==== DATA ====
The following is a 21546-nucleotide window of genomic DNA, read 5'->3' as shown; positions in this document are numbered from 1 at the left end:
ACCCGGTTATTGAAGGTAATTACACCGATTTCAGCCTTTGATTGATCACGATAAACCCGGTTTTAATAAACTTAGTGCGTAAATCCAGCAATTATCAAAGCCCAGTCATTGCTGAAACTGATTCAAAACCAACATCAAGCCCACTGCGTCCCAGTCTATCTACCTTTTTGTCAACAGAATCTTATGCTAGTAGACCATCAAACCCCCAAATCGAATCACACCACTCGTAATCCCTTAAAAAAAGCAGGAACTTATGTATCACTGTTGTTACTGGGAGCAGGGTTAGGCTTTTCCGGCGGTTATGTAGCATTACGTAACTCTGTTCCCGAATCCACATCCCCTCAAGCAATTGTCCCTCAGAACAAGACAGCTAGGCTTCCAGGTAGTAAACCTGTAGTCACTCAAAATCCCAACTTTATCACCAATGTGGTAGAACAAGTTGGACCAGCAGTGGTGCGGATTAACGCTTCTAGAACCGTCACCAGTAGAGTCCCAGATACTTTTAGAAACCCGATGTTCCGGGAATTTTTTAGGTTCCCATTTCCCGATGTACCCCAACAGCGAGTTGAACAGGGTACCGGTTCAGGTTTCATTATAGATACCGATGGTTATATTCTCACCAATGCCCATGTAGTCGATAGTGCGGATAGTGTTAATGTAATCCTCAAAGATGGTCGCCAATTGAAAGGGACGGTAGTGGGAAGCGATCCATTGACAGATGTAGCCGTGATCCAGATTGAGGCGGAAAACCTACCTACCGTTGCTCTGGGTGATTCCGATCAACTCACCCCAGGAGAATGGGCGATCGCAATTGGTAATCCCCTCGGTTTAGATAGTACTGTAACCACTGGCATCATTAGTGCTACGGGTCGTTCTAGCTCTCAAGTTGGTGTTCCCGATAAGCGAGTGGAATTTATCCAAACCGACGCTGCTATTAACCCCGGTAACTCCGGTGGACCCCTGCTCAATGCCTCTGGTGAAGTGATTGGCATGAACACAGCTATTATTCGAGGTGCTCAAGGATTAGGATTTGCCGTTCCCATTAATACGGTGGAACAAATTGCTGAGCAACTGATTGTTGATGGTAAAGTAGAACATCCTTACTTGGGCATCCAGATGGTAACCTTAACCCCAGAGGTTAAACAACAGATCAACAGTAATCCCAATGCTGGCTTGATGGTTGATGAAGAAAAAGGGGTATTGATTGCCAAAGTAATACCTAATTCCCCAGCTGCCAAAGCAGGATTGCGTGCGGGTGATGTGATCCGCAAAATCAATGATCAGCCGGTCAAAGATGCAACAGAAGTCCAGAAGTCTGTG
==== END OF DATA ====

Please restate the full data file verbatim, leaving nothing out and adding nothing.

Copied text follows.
The following is a 21546-nucleotide window of genomic DNA, read 5'->3' as shown; positions in this document are numbered from 1 at the left end:
ACCCGGTTATTGAAGGTAATTACACCGATTTCAGCCTTTGATTGATCACGATAAACCCGGTTTTAATAAACTTAGTGCGTAAATCCAGCAATTATCAAAGCCCAGTCATTGCTGAAACTGATTCAAAACCAACATCAAGCCCACTGCGTCCCAGTCTATCTACCTTTTTGTCAACAGAATCTTATGCTAGTAGACCATCAAACCCCCAAATCGAATCACACCACTCGTAATCCCTTAAAAAAAGCAGGAACTTATGTATCACTGTTGTTACTGGGAGCAGGGTTAGGCTTTTCCGGCGGTTATGTAGCATTACGTAACTCTGTTCCCGAATCCACATCCCCTCAAGCAATTGTCCCTCAGAACAAGACAGCTAGGCTTCCAGGTAGTAAACCTGTAGTCACTCAAAATCCCAACTTTATCACCAATGTGGTAGAACAAGTTGGACCAGCAGTGGTGCGGATTAACGCTTCTAGAACCGTCACCAGTAGAGTCCCAGATACTTTTAGAAACCCGATGTTCCGGGAATTTTTTAGGTTCCCATTTCCCGATGTACCCCAACAGCGAGTTGAACAGGGTACCGGTTCAGGTTTCATTATAGATACCGATGGTTATATTCTCACCAATGCCCATGTAGTCGATAGTGCGGATAGTGTTAATGTAATCCTCAAAGATGGTCGCCAATTGAAAGGGACGGTAGTGGGAAGCGATCCATTGACAGATGTAGCCGTGATCCAGATTGAGGCGGAAAACCTACCTACCGTTGCTCTGGGTGATTCCGATCAACTCACCCCAGGAGAATGGGCGATCGCAATTGGTAATCCCCTCGGTTTAGATAGTACTGTAACCACTGGCATCATTAGTGCTACGGGTCGTTCTAGCTCTCAAGTTGGTGTTCCCGATAAGCGAGTGGAATTTATCCAAACCGACGCTGCTATTAACCCCGGTAACTCCGGTGGACCCCTGCTCAATGCCTCTGGTGAAGTGATTGGCATGAACACAGCTATTATTCGAGGTGCTCAAGGATTAGGATTTGCCGTTCCCATTAATACGGTGGAACAAATTGCTGAGCAACTGATTGTTGATGGTAAAGTAGAACATCCTTACTTGGGCATCCAGATGGTAACCTTAACCCCAGAGGTTAAACAACAGATCAACAGTAATCCCAATGCTGGCTTGATGGTTGATGAAGAAAAAGGGGTATTGATTGCCAAAGTAATACCTAATTCCCCAGCTGCCAAAGCAGGATTGCGTGCGGGTGATGTGATCCGCAAAATCAATGATCAGCCGGTCAAAGATGCAACAGAAGTCCAGAAGTCTGTG